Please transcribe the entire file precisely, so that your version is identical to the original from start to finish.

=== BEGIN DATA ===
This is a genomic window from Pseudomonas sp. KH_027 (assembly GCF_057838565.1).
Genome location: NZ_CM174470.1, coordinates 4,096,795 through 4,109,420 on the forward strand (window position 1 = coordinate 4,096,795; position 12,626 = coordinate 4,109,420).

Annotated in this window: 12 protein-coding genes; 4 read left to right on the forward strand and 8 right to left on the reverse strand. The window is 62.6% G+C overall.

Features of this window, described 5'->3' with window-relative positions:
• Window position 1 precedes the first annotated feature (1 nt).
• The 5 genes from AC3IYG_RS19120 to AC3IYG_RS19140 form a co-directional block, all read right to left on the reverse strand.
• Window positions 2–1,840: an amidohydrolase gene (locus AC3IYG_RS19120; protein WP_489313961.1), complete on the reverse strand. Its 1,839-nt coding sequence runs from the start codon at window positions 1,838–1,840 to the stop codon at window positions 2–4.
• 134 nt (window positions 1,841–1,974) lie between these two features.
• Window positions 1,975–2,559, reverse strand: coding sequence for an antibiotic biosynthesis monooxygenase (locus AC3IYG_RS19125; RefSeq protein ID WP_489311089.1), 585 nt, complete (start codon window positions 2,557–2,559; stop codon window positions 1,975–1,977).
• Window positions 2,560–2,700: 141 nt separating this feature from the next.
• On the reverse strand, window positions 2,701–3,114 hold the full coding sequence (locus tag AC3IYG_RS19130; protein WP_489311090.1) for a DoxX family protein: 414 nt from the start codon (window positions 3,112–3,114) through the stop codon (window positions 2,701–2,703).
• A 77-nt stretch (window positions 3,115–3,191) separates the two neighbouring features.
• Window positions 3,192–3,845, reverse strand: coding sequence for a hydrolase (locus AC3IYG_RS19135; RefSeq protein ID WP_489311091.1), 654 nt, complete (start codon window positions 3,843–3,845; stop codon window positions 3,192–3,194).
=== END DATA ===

This is a genomic window from Pseudomonas sp. KH_027 (assembly GCF_057838565.1).
Genome location: NZ_CM174470.1, coordinates 4,096,795 through 4,109,420 on the forward strand (window position 1 = coordinate 4,096,795; position 12,626 = coordinate 4,109,420).

Annotated in this window: 12 protein-coding genes; 4 read left to right on the forward strand and 8 right to left on the reverse strand. The window is 62.6% G+C overall.

Features of this window, described 5'->3' with window-relative positions:
• Window position 1 precedes the first annotated feature (1 nt).
• The 5 genes from AC3IYG_RS19120 to AC3IYG_RS19140 form a co-directional block, all read right to left on the reverse strand.
• Window positions 2–1,840: an amidohydrolase gene (locus AC3IYG_RS19120; protein WP_489313961.1), complete on the reverse strand. Its 1,839-nt coding sequence runs from the start codon at window positions 1,838–1,840 to the stop codon at window positions 2–4.
• 134 nt (window positions 1,841–1,974) lie between these two features.
• Window positions 1,975–2,559, reverse strand: coding sequence for an antibiotic biosynthesis monooxygenase (locus AC3IYG_RS19125; RefSeq protein ID WP_489311089.1), 585 nt, complete (start codon window positions 2,557–2,559; stop codon window positions 1,975–1,977).
• Window positions 2,560–2,700: 141 nt separating this feature from the next.
• On the reverse strand, window positions 2,701–3,114 hold the full coding sequence (locus tag AC3IYG_RS19130; protein WP_489311090.1) for a DoxX family protein: 414 nt from the start codon (window positions 3,112–3,114) through the stop codon (window positions 2,701–2,703).
• A 77-nt stretch (window positions 3,115–3,191) separates the two neighbouring features.
• Window positions 3,192–3,845, reverse strand: coding sequence for a hydrolase (locus AC3IYG_RS19135; RefSeq protein ID WP_489311091.1), 654 nt, complete (start codon window positions 3,843–3,845; stop codon window positions 3,192–3,194).